Stockholm Monsters - Partyline

The original scallies and Perry guys and gals weren't afraid to get all controversial and political on our asses with songs like How Corrupt Is Rough Trade?, Your Uniform and this stunning electro post-romantic belter. Issued as a 12" only, one can't help thinking that a radio 7" might, MIGHT, just have landed the Stockies with a minor cult hit back in the day. Somewhat unlike their usual edgy alternative jangle-pop, Partyline is the sort of tune that Pet Shop Boys or New Order might have made if they'd upped the speedball dosage at a Top of the Pops rehearsal. I love this record. Its flipside, Militia, is also essential, making this one of those archetypal Factory singles that works on both sides.

The Railway Children - Brighter

And here's another landmark single. Wigan's oft-forgotten songsmiths The Railway Children knocked out several sprightly singles and a pair of decent albums for both Factory and latterly Virgin Records. Brighter sported great b-sides in History Burns and Careful and sounded like a Top 10 hit all summer long. Great sleeve from Johnson Panas too. How, HOW, did this not strike a chord with the then radio DJs? It still sounds like a burst of summer some thirty years later.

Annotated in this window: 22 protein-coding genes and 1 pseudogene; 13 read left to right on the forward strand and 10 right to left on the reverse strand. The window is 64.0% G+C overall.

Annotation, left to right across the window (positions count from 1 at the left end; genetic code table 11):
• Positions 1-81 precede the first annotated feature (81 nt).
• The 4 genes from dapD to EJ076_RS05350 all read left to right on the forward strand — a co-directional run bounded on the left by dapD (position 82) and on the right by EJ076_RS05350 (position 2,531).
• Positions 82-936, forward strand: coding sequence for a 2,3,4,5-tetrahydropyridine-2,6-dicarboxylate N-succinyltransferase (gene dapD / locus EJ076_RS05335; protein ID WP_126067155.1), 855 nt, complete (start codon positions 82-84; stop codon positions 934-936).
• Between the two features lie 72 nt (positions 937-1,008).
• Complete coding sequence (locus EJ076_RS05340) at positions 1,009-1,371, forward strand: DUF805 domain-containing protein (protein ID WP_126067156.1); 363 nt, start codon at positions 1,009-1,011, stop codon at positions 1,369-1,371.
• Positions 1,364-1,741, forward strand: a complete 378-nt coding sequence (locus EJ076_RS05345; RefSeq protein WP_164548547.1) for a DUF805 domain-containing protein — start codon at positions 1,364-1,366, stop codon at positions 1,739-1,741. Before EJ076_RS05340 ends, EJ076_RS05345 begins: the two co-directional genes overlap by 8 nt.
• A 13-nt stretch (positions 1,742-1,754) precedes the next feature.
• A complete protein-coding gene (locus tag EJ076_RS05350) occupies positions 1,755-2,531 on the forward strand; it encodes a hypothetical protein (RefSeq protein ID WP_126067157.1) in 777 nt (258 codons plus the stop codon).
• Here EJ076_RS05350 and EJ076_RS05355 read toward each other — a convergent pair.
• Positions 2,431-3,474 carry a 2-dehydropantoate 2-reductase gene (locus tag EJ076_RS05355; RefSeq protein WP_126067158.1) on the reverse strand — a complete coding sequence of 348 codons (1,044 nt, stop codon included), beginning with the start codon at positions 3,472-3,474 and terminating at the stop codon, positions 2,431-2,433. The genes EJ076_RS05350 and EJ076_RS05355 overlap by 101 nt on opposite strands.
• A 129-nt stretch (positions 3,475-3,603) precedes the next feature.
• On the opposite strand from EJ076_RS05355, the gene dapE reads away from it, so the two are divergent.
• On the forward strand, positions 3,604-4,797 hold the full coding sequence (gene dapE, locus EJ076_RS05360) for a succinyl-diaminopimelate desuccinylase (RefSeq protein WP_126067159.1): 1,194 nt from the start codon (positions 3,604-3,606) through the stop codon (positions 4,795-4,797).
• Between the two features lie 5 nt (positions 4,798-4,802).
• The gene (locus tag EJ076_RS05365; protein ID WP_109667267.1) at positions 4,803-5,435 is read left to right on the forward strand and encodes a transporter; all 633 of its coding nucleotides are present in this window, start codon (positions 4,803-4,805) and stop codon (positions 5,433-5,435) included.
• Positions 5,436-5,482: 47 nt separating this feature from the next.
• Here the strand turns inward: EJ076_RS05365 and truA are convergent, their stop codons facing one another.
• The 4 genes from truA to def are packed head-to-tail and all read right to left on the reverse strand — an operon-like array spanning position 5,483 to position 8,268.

The Wake - Torn Calendar

Melancholy is something that Factory Records was very good at. In Scotland's The Wake, they had it in litres. The band's debut album was Harmony, a solemn post-punk postscript that inadvertently invented twee-pop without actually being 'pop', while celebrated single Talk About The Past earned plaudits aplenty from media to fanbase. But it was the peerless much-delayed Here Comes Everybody LP that really put The Wake amongst the indie pigeons. The entire album is nothing short of a sad-face masterpiece, with the slightly trippy pretty Torn Calendar leading the field of many many centrepieces and would-be singles.

The Names - I Wish I Could Speak Your Language